There’s Been a Huge Increase in Campus Sex Assaults. Why?

It isn’t clear if the 205 percent increase in reported assaults, as cited in a new federal study, means there have been more actual assaults or just more reporting of assaults.

Protesters hold signs to raise awareness of sexual assault on campus

Elijah Nouvelage/Reuters

Reports of sexual assault on college campuses have surged dramatically in the past 15 years, according to a new federal study, while all other reported on-campus crimes have decreased.

But the 205 percent increase in reports of sexual assault—from 2,200 in 2001 to 6,700 in 2014—does not necessarily confirm the campus rape epidemic narrative perpetuated by high profile cases like that of convicted rapist Brock Turner and Alec Cook, who was recently expelled from the University of Wisconsin after being charged with sexually assaulting multiple women. (Cook will be tried in criminal court on June 5.)

In fact, the Education Department’s new study may indicate progress in combating the stigma of silence around sexual assault on college campuses.

“We cannot say whether the increases are a result of an increase in actual assaults, or as a result of more individuals coming forward to report assaults when they occur,” study co-author Lauren Musu-Gillette wrote in an email to the Daily Beast.

Conducted by the National Center for Education Statistics and the Justice Department, the new study looked at data collected under the Clery Act, a law which requires colleges and universities to report to the federal government all sex crimes on or adjacent to campus that are reported to school authorities.

Because sexual assault is one of the most underreported crimes, some advocates say that these figures likely underestimate the prevalence of sexual assault on campus.

“They’re similar to law enforcement statistics on sex offenses in that they’re not an accurate representation of the magnitude of the problem,” said Christopher Krebs, lead author of the National Institute of Justice's’ 2007 Campus Sexual Assault Study—the source of the widely cited “one in five” figure that has since been challenged. (Krebs himself has previously said that the number is “not a nationally representative statistic.”)

Krebs has since co-authored the Campus Climate Survey Validation Study (CCSVS), which surveyed 23,000 students at nine colleges from 2014 to 2015 and compared their findings to Clery Act data.

Released last January, the study found that participants reported 2,380 rapes compared to the 40 rapes reported under the Clery Act by the same nine schools during that 2014-2015 period.

“770 of these rapes occurred on campus, and only 160 of them were reported to authorities who would have been required to report them under the Clery Act,” said Krebs.

When weighing their data against Clery Act requirements, which only counts reported rapes that occured on or adjacent to campuses, the CCVS survey counted only 60 rapes—not a significant difference from the 40 rapes reported by the nine schools in Clery Act data.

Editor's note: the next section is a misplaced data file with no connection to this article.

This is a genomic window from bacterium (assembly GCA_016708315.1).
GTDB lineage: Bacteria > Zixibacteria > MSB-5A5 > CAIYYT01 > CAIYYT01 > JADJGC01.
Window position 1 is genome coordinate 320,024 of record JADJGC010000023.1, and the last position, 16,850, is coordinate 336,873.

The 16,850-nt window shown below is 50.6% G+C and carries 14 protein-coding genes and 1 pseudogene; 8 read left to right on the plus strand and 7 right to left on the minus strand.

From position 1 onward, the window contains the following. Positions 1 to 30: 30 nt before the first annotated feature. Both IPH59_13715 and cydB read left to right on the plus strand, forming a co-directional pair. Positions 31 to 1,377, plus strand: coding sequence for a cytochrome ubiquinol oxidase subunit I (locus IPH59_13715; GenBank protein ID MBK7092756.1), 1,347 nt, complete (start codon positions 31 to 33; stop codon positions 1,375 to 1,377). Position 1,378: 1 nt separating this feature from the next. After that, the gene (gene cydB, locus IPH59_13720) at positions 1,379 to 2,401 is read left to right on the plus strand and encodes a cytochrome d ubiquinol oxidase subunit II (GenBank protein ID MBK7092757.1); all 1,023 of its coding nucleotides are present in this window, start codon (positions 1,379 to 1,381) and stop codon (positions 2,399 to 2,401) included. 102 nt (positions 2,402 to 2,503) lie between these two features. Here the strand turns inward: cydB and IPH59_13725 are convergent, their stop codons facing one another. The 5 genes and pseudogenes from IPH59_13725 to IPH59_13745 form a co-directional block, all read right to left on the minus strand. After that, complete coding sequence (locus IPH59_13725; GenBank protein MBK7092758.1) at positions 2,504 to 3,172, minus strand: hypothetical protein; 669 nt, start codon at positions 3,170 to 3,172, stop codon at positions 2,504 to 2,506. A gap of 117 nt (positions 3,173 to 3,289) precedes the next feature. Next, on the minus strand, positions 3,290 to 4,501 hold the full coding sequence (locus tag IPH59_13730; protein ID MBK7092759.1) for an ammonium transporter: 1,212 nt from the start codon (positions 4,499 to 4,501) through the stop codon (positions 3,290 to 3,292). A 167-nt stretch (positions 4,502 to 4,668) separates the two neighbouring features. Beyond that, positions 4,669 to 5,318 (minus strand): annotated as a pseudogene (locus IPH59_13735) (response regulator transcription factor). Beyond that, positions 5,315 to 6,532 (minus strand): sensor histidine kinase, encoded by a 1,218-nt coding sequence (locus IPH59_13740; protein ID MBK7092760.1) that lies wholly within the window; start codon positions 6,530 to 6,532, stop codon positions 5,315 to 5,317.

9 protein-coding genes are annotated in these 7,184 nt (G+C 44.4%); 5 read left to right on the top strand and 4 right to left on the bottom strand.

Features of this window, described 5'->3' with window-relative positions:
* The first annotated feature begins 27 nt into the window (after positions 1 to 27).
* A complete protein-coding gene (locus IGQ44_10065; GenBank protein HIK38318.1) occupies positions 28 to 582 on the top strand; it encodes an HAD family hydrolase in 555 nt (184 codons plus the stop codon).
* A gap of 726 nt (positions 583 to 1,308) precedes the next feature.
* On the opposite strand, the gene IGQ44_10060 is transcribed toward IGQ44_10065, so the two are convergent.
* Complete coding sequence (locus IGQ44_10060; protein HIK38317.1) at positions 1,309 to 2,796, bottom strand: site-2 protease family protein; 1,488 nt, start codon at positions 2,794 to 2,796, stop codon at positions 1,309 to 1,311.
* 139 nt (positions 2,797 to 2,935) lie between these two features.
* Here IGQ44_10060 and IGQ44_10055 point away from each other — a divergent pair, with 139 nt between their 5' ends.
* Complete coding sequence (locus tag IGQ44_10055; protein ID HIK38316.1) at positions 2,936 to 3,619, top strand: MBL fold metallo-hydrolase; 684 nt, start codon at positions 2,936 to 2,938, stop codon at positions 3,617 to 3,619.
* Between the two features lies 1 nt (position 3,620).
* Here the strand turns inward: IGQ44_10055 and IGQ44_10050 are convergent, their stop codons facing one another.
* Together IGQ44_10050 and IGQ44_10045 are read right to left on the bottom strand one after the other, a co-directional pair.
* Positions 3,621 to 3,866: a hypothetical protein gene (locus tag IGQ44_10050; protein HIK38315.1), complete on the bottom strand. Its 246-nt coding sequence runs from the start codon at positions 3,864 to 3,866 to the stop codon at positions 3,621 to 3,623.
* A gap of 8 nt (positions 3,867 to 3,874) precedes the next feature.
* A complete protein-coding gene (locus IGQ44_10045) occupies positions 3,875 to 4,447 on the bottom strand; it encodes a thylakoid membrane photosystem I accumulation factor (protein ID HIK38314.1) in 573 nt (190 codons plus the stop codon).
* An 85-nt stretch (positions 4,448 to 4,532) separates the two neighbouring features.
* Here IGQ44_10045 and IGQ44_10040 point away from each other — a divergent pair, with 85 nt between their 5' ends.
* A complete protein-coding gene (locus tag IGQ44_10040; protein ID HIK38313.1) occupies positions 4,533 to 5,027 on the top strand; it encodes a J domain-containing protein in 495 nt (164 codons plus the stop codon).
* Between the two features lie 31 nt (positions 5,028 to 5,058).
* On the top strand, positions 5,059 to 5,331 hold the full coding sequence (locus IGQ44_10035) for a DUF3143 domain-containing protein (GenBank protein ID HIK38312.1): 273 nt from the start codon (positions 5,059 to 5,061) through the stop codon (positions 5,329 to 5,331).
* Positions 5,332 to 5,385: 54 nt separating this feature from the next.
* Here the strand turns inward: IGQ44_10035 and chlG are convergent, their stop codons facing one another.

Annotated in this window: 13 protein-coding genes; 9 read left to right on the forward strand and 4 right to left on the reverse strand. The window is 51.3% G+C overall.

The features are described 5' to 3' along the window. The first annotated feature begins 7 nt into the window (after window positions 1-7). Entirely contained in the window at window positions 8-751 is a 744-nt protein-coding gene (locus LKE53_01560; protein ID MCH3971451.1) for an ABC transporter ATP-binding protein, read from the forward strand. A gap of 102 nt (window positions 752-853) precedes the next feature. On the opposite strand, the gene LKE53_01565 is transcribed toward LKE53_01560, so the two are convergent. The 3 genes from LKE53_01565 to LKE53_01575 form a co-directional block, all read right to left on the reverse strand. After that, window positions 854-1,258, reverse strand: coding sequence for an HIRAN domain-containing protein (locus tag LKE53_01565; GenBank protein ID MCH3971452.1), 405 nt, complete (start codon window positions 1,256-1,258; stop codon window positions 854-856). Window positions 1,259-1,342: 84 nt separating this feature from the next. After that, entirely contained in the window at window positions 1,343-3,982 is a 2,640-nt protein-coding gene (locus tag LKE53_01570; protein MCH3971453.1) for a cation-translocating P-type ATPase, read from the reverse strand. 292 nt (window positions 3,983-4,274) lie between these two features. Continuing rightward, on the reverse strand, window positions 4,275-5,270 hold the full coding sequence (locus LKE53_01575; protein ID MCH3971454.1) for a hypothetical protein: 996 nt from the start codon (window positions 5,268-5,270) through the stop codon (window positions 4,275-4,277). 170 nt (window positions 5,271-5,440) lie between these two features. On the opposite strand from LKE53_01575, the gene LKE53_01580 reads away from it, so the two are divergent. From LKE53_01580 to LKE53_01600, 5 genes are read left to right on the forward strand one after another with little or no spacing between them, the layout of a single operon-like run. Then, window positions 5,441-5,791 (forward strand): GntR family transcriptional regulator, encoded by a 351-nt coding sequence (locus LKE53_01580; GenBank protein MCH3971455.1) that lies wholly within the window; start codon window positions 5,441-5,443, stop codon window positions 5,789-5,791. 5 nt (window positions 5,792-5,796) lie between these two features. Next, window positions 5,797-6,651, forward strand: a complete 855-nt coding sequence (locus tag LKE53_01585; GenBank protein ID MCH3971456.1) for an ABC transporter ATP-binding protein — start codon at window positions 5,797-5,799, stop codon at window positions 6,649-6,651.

According to Krebs, the discrepancy between the 2,380 rapes reported by CCVS survey participants at nine schools and the 40 rapes reported under the Clery Act by those schools shows that the law’s standards are too narrow.

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“To fully grasp the prevalence of campus sexual assault, you need survey data that are collected in a reliable and methodologically rigorous manner,” he said.

Meanwhile, the Association of American University Women (AAUW) recently analyzed federal data collected between 2014 and 2015—which comprises part of the latest government study—and found that 89 percent of college campuses reported zero incidents of rape during that time period.

“We’ve always emphasized that zero is a red flag, and we know that the reported incidents are just the tip of the iceberg,” said Anne Hedgepeth, the AAUW’s government relations manager. “Schools are out of touch with reality if they continue to claim that they have no sexual violence on their campuses,” she added. “It simply doesn’t square with a lot of research on campus sexual assault.”

Indeed, nearly 100 colleges and universities reported at least 10 incidents of rape in 2014, according to federal data, with four Ivy League schools—Brown, Dartmouth, Stanford, and Harvard—listed among the worst offenders.

Still, Hedgepath emphasized that the increased reports of sexual assault in the latest Education Department study—which included “fondling” in its definition of sexual assault for data collected between 2014 and 2015—suggests victims feel increasingly safer reporting campus sexual assault.

“There may still be a lot of ‘zero incidents’ on college campuses, but it’s a positive thing that more students are coming forward to report their assaults,” she said.

Both Hedgepath and Krebs stressed that climate surveys about campus sexual assault conducted by universities (or looking closely at specific universities) can shed light on the most effective methods of combat sexual violence within those communities.

“Asking students about their experiences can show schools where their Clery Act numbers may be falling short on what’s really happening on their campuses,” said Hedgepath.

Indeed, sexual assault statistics vary across universities just as they vary across in cities across the country. According to federal data, Brown University

“It’s really easy for media outlets to pick a number like the ‘one in five’ statistic” as indicative of campus sexual assault on a national scale, said Krebs. But that figure differs from school to school.

“Universities need to understand sexual assault in their individual communities to adequately address it, and rigorous survey data are the only thing that accurately reflect the scope of the problem.”